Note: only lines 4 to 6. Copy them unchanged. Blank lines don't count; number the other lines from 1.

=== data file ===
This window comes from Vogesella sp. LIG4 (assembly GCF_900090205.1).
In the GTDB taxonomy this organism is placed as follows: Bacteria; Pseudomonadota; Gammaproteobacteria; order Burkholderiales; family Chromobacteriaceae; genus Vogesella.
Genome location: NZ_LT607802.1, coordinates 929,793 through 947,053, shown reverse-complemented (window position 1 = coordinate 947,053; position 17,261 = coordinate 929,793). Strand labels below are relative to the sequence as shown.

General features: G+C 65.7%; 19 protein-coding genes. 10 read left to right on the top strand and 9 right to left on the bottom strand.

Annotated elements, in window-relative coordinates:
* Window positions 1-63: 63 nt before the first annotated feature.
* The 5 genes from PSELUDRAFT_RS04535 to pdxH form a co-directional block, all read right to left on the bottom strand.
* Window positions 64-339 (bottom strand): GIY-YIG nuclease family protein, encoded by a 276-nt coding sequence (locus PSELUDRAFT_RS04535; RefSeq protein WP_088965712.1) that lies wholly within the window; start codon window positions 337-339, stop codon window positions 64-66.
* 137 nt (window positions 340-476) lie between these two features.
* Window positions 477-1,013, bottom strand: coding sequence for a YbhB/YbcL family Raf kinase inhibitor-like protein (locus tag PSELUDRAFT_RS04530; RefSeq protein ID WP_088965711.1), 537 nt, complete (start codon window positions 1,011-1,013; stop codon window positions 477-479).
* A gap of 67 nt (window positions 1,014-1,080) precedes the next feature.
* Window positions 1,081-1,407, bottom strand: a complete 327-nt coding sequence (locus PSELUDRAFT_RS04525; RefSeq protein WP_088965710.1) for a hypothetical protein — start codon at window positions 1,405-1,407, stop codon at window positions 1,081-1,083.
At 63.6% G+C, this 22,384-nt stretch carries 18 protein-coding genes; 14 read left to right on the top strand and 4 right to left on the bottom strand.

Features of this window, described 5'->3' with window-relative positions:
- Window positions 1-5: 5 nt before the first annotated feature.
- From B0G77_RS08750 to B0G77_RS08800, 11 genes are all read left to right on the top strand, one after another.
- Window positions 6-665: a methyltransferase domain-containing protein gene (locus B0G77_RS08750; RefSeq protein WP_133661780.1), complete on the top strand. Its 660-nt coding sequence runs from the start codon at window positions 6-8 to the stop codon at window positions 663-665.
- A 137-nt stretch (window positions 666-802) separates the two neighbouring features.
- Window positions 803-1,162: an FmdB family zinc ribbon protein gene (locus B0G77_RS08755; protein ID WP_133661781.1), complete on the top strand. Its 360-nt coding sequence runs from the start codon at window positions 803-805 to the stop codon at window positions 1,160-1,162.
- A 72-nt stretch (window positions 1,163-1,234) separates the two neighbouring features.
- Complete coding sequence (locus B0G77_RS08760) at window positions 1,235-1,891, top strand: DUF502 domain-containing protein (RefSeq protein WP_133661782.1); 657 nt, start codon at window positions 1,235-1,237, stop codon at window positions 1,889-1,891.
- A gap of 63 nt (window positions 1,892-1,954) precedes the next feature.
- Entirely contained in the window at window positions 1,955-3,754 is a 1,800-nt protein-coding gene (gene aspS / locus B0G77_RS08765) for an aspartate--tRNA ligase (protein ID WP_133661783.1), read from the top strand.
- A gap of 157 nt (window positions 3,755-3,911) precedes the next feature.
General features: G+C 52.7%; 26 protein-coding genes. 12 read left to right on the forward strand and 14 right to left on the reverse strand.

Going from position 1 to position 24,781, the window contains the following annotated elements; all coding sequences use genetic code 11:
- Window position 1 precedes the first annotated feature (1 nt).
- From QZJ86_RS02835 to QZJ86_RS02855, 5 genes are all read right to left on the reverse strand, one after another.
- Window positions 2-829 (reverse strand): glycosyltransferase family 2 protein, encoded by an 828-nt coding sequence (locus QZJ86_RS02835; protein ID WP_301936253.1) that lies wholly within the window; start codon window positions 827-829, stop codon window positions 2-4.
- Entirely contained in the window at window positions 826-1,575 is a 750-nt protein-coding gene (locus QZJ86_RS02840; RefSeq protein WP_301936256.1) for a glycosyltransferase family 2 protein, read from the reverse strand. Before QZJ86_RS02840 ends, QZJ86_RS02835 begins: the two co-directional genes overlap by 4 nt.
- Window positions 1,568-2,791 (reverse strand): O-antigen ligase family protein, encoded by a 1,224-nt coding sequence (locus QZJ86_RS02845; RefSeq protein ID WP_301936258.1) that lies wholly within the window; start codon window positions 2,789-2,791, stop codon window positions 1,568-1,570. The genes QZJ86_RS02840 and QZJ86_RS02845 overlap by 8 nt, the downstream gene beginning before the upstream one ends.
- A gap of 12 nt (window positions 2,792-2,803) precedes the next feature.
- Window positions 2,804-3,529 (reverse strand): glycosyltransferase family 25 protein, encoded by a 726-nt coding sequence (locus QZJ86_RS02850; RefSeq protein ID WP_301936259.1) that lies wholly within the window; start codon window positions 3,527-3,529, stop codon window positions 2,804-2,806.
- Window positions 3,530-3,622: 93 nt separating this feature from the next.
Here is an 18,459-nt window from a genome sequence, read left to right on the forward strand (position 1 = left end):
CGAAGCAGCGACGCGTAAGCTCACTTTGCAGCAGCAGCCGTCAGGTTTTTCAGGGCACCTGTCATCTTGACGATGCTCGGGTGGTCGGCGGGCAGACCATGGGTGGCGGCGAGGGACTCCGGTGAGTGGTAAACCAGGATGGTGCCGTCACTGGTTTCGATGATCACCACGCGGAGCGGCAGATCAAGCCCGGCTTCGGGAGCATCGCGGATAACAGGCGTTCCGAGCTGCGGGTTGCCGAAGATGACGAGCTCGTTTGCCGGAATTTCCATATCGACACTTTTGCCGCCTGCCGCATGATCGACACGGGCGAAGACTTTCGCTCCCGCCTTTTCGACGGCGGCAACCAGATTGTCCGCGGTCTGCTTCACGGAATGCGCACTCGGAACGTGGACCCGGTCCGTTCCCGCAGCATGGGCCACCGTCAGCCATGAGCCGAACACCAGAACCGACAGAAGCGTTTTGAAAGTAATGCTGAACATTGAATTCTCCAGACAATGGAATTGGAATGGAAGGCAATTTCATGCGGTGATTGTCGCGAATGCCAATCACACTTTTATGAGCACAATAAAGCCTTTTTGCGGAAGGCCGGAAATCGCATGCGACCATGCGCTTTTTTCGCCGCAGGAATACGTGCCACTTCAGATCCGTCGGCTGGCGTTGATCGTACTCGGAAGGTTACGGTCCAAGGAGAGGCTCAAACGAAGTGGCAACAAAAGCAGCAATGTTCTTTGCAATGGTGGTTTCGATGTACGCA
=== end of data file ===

General features: G+C 65.7%; 19 protein-coding genes. 10 read left to right on the top strand and 9 right to left on the bottom strand.

Annotated elements, in window-relative coordinates:
* Window positions 1-63: 63 nt before the first annotated feature.